Why Idaho’s Apartment Market Outpaces the Norm

Multifamily investment properties are at an all-time high throughout the US. The Fourplex Investment Group looks for key factors in a market when deciding to put a shovel in the ground and our reputation on the line by presenting a project to our investors. The key factors include:

  • Low Vacancy Rates
  • Decreasing Unemployment
  • Increasing jobs in a multi-sector market
  • Multidimensional job sector
  • Increasing wages
  • Fluid transportation options

When we can put this model together and then deliver a higher cap rate than the traditional market offers with new construction….a new FIG development will be born. So now that you have the back-story to the FIG decision-making process into new territories check out this great article from The Idaho Business Review. Full article found here.

Home / News / Construction / Treasure Valley apartment construction bucks national trend

By: Teya Vitu April 13, 2017

Apartment projects are going up across the Treasure Valley from Boise to Meridian to Nampa and to the next frontier in multi-family housing, Kuna.

Some 2,700 apartment units are in various stages of construction among those cities. Some are recently completed and some are being built in phases. That is a stark contrast to the near-zero multi-family construction in 2010 in metro Boise.

Multi-family housing has evolved in the 21stcentury, largely moving away from large buildings with hundreds of units. Locally, many developers have settled for the common denominator of sets of fourplexes with the occasional six-, eight- and 12-plexes, and townhomes are also popular.

The shift to smaller apartment buildings serves tenants and developers for different reasons.

“There is an aspect of intimacy with fourplexes,” said David O’Neal, owner of Foothill Construction, who is building nine fourplex and two duplexes across from Simplot Sports Center, a 161 complex of sports fields in southeast Boise. “You feel closer to your neighbors rather than just a door down a hall. In a fourplex, you have some semblance of your own yard. You have your own balcony or patio.”

Fourplexes also allow developers to commit to projects one small building at a time rather than having to bankroll one large structure at the outset. Several local multi-family housing projects are being built in phases.

CBH Homes is now building seven out of 44 buildings destined for its Crimson Point Village in Kuna, with the first two already completed.

“We now have 44 separate opportunities to proceed or not. We also have the opportunity to sell each one if we choose to,” said Corey Barton, president, and owner of CBH Homes, which has built three apartment projects since 2011 and has three more on the way.

The growing apartment market in the Treasure Valley may be running contrary to what many members of the National Multifamily Housing Council are seeing across the country. The NMHC in January reported the loosest apartment market across the country in seven years in terms of rents and occupancy rates.

Its quarterly survey of apartment conditions had a market tightness index of 25, a drop from 47 in January 2016 in an index where a 50 reading is the dividing line between loose and tight.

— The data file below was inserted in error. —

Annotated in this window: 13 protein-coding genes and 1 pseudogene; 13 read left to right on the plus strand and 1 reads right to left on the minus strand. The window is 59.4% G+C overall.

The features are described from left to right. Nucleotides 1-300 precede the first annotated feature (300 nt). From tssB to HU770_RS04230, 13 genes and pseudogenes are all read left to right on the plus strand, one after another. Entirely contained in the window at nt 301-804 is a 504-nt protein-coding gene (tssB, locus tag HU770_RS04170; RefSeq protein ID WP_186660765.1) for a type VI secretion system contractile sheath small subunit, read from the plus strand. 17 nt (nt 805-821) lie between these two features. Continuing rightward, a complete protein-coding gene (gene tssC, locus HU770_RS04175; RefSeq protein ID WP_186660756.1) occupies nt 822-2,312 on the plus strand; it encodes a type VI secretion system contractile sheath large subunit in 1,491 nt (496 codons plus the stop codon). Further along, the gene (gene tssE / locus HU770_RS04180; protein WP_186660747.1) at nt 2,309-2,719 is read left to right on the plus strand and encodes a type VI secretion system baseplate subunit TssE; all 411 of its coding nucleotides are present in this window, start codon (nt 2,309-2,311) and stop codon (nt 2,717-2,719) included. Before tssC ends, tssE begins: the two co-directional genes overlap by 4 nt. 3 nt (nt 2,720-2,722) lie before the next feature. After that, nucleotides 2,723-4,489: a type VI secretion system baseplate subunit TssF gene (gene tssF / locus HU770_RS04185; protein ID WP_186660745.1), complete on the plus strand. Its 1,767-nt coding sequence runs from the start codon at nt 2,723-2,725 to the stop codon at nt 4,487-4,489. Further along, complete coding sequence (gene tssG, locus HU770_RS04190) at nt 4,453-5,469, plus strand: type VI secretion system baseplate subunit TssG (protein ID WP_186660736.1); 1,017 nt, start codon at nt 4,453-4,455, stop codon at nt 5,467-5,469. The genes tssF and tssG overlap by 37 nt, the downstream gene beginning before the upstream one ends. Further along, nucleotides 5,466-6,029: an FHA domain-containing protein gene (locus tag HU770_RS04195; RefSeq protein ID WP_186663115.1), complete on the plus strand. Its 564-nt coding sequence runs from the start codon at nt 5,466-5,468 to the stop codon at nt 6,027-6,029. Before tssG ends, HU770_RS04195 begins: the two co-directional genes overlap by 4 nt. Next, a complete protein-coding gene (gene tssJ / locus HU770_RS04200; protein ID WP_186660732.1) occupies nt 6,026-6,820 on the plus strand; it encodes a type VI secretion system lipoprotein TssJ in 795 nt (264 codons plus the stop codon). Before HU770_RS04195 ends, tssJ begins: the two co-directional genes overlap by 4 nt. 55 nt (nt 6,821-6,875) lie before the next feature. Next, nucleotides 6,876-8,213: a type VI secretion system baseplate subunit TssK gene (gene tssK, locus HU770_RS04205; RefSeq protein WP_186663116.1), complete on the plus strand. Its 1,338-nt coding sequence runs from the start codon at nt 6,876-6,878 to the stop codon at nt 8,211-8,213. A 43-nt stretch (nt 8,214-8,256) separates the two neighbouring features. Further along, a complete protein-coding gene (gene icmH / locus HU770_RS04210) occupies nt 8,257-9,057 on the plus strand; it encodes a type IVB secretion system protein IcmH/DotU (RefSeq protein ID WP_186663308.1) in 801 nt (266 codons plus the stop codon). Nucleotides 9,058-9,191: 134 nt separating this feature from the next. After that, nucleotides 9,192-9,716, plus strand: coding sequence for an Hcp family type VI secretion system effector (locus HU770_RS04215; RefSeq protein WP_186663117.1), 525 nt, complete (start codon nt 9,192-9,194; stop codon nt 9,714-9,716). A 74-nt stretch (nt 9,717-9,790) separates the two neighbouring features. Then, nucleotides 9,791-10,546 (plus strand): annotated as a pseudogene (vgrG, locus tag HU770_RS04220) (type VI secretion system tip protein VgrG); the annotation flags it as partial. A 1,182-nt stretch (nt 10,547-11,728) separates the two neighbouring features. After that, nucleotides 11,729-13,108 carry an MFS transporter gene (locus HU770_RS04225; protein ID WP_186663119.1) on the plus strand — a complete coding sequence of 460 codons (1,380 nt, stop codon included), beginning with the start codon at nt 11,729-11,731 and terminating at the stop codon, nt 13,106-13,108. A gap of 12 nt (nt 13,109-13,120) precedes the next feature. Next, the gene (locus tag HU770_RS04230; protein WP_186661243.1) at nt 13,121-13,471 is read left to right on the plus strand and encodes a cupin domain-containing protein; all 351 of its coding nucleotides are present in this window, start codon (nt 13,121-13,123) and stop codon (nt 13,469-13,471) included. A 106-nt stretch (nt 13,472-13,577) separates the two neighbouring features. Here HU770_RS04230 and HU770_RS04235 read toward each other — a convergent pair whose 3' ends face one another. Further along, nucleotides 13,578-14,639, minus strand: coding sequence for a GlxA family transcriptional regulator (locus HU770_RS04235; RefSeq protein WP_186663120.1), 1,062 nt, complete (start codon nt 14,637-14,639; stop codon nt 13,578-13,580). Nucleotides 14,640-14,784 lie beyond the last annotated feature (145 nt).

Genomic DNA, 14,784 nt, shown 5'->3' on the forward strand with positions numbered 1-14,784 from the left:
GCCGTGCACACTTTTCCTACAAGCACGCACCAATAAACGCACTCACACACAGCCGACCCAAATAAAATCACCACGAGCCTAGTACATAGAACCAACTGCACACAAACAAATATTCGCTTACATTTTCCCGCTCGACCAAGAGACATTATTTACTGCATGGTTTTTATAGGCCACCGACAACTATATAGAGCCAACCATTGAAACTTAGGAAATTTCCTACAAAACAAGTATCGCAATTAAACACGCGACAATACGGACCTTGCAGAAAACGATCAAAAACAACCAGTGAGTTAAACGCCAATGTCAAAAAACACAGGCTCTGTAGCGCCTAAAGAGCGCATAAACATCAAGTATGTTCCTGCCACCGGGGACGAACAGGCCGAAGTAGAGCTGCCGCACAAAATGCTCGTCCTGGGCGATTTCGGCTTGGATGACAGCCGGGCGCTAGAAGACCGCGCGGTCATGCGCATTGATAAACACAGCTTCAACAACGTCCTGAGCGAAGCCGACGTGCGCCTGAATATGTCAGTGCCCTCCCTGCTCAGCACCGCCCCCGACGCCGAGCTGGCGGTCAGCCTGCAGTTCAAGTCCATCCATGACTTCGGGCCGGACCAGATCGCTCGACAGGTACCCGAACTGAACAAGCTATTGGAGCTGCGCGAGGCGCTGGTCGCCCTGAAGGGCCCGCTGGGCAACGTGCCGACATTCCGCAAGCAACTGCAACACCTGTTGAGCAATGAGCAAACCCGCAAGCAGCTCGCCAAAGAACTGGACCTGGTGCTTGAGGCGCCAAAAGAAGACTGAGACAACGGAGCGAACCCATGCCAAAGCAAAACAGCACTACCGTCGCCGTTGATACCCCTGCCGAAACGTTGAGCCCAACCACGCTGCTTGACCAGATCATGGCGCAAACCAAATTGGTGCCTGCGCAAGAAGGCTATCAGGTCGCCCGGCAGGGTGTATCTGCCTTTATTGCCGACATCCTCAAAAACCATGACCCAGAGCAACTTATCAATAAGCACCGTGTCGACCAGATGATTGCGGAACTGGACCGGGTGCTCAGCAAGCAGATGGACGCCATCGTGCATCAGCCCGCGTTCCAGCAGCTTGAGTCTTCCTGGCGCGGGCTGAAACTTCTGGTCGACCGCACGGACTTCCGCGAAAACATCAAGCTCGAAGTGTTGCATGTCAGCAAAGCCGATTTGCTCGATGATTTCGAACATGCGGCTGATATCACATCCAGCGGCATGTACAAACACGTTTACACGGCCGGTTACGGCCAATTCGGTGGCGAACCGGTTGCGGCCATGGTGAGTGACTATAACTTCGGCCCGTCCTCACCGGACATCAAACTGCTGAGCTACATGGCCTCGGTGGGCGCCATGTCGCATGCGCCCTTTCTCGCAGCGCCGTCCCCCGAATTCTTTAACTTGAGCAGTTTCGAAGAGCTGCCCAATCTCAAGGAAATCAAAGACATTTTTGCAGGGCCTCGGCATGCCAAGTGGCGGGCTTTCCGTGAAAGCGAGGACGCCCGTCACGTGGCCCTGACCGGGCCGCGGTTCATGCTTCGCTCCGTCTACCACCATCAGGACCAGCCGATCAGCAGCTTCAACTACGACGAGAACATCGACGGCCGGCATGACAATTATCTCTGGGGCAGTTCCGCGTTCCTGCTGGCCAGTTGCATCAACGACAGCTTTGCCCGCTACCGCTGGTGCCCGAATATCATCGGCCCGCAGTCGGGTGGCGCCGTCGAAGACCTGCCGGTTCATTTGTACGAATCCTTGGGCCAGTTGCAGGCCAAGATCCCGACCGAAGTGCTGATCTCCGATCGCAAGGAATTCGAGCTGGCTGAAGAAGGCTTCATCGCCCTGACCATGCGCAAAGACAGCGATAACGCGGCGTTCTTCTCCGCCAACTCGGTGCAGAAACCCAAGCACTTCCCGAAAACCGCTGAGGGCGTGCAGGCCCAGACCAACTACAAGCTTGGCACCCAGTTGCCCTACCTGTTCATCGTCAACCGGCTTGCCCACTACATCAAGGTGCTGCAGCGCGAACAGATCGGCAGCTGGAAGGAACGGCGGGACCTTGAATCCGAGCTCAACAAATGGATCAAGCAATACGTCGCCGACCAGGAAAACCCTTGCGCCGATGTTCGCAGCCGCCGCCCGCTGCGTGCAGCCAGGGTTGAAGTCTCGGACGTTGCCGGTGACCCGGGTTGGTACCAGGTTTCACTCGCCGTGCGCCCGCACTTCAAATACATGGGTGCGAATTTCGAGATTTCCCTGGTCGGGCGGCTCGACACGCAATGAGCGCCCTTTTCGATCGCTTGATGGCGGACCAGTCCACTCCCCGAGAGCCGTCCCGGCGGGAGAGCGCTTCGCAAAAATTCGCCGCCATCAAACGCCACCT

The index records the direction the market is moving, with index changes indicating more cities getting looser or tighter rather than reflecting any specific categories. A looser market means more cities report that occupancy rates are down and rents are lower, or rent increases are lower, said Mark Obrinsky, the council’s senior vice president of research and chief economist.

The survey had 58 percent of respondents indicating a looser market, 8 percent a tighter market, and 34 percent an unchanged market over the prior three months.

Clay Anderson

The Treasure Valley falls toward the tighter side of the ledger, with vacancy rates at just 3 percent and rents steadily increasing. Boise developers keep closer tabs on supply and demand, and many projects are leased while still under construction. Places like Seattle, Portland, and San Francisco have hedged apartment development to future prospects, which sometimes don’t pan out, said Clay Anderson, who provides investment brokerage services at Colliers International in Boise.

“Here it has to make sense today before we build it,” Anderson said. “Our market has absorbed the units we have brought on in very short order. We haven’t taken a downtick at all with occupancy.”

Park Place Property Management in Meridian manages 3,000 apartment units across the Treasure Valley.

“We’re continuing to see very little move-out activity,” said Andy Propst, Park Place’s president. “We have properties with 50 to 100 units and nobody has moved out, which is crazy. We’re seeing rental applications from Wyoming, North Dakota, Texas, and Calgary. In 2012, they were all from Boise. We rarely see applications from Boise now. Now 70 percent of the applications we see are from people moving from out of state.”

The NMHC survey also addressed the sales of apartment complexes, which had a similar 25 index reading with 55 percent of respondents seeing a lower rate of apartment properties selling. Boise may have an even lower index reading than the rest of the country in this category.

“There’s nothing being sold here,” Propst said. “There is no market action. If there is something to buy, there is demand, absolutely.”

Wes Jost